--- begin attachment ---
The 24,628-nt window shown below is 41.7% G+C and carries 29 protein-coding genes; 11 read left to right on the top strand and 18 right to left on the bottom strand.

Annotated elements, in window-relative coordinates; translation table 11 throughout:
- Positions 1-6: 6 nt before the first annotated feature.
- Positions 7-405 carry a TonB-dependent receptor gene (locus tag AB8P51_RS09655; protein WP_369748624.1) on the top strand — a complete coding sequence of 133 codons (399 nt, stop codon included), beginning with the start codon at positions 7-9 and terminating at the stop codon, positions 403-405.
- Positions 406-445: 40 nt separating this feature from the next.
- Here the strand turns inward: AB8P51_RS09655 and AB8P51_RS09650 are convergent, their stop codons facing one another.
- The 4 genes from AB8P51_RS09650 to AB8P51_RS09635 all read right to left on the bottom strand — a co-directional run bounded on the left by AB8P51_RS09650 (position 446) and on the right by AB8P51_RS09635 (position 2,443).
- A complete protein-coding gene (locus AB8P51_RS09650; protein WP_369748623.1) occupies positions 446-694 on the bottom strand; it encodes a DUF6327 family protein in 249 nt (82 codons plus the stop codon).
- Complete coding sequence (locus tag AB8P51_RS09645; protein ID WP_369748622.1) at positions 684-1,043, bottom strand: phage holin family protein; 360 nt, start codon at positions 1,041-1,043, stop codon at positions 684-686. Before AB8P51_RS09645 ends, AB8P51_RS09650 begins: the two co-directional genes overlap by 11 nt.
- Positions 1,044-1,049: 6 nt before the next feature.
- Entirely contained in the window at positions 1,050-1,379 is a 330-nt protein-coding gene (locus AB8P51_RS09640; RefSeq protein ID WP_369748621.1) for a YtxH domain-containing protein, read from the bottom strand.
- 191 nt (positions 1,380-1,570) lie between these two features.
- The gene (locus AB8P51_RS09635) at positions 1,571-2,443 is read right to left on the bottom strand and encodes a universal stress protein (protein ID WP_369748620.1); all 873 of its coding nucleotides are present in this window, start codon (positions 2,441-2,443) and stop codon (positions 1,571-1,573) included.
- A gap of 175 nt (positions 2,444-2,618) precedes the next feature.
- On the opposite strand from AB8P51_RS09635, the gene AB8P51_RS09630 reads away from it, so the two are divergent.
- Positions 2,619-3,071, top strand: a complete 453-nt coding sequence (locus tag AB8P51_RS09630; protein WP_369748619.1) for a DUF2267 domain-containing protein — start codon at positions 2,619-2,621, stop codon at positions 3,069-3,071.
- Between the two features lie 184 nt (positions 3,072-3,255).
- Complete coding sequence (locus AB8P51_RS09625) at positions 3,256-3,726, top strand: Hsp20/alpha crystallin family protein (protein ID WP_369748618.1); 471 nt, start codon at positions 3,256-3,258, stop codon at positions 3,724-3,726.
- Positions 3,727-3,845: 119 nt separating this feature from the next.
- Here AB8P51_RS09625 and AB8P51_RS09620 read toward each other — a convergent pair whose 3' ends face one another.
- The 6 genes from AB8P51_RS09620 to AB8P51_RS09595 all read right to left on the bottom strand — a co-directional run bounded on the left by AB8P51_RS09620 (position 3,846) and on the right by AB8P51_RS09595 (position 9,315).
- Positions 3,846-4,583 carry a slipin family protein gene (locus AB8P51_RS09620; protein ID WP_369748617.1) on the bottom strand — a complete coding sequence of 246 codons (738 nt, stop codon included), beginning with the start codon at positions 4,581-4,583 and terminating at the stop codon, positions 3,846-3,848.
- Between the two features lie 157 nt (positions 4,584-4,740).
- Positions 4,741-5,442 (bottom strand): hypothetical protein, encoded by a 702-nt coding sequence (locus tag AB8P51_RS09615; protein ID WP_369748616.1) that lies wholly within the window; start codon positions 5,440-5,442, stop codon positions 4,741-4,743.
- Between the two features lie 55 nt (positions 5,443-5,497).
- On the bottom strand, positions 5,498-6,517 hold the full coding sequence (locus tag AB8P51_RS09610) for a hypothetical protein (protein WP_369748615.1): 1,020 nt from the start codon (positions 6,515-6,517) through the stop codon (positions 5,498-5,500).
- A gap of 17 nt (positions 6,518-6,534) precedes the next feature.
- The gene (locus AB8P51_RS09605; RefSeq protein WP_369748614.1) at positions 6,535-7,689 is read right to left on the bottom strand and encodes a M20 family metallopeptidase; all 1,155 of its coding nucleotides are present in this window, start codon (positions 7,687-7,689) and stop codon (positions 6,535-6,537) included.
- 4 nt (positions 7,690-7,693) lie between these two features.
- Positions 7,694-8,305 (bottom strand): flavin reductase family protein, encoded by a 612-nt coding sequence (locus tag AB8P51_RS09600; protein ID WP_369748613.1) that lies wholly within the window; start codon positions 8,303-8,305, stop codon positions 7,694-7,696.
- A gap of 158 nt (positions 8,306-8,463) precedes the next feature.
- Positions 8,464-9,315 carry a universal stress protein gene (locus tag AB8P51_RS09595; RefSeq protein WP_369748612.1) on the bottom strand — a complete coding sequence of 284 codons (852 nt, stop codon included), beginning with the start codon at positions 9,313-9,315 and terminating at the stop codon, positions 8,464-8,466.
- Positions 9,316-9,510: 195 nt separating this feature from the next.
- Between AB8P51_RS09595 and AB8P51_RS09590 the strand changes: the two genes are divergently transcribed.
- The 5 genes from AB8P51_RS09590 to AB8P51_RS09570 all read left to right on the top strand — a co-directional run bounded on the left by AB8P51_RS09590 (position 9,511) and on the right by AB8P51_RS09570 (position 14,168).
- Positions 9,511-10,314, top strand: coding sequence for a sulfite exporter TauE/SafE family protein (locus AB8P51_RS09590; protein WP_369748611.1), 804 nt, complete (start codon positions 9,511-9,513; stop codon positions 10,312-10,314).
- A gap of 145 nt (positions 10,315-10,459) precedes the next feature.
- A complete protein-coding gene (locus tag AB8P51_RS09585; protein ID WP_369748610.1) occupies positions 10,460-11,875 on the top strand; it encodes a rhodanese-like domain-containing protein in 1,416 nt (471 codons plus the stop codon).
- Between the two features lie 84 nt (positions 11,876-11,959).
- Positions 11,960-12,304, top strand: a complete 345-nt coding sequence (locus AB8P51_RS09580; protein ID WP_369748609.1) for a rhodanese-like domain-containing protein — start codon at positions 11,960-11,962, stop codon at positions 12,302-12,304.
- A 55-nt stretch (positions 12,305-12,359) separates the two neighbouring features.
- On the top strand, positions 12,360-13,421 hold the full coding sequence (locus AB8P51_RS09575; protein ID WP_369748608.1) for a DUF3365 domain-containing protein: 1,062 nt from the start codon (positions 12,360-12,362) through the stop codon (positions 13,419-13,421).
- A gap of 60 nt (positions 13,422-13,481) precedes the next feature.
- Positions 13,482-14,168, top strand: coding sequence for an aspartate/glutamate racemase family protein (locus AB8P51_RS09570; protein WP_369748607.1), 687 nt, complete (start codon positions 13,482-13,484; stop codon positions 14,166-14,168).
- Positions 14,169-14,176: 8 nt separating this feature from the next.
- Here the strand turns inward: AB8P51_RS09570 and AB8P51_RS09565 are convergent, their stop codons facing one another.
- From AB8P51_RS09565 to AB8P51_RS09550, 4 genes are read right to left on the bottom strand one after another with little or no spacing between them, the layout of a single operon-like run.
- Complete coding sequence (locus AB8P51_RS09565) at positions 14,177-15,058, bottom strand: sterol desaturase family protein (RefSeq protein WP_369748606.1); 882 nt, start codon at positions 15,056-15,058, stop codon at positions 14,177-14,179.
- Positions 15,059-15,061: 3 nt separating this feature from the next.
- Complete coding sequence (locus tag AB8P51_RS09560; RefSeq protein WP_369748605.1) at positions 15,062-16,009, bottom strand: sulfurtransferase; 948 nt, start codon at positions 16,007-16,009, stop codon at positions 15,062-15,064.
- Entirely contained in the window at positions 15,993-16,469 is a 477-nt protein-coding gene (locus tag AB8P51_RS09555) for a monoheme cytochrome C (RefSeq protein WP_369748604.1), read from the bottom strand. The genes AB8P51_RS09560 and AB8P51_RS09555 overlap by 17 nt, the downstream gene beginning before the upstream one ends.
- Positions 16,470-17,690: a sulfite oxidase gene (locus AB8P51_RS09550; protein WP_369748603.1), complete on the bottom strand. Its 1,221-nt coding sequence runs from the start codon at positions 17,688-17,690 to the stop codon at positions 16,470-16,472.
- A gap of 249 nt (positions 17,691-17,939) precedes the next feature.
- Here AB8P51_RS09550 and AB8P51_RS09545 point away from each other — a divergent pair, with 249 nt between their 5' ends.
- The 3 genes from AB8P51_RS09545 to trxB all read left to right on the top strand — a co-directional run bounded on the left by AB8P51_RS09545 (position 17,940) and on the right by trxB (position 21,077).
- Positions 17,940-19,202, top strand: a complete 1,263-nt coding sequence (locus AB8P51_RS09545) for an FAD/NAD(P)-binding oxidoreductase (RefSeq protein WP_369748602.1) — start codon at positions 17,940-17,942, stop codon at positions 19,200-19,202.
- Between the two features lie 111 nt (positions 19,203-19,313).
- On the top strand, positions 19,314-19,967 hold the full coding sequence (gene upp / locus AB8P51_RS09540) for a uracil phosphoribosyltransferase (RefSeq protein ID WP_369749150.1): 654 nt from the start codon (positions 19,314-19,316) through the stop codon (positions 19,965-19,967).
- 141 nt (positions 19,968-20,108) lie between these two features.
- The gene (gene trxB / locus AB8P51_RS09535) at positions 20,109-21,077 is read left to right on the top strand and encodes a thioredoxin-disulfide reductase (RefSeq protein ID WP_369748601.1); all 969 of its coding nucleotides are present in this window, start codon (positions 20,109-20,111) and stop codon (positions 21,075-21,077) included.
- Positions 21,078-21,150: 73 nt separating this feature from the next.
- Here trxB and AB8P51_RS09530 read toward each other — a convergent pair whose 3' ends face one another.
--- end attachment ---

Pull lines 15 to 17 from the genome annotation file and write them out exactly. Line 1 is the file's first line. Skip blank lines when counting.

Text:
- On the opposite strand from AB8P51_RS09635, the gene AB8P51_RS09630 reads away from it, so the two are divergent.
- Positions 2,619-3,071, top strand: a complete 453-nt coding sequence (locus tag AB8P51_RS09630; protein WP_369748619.1) for a DUF2267 domain-containing protein — start codon at positions 2,619-2,621, stop codon at positions 3,069-3,071.
- Between the two features lie 184 nt (positions 3,072-3,255).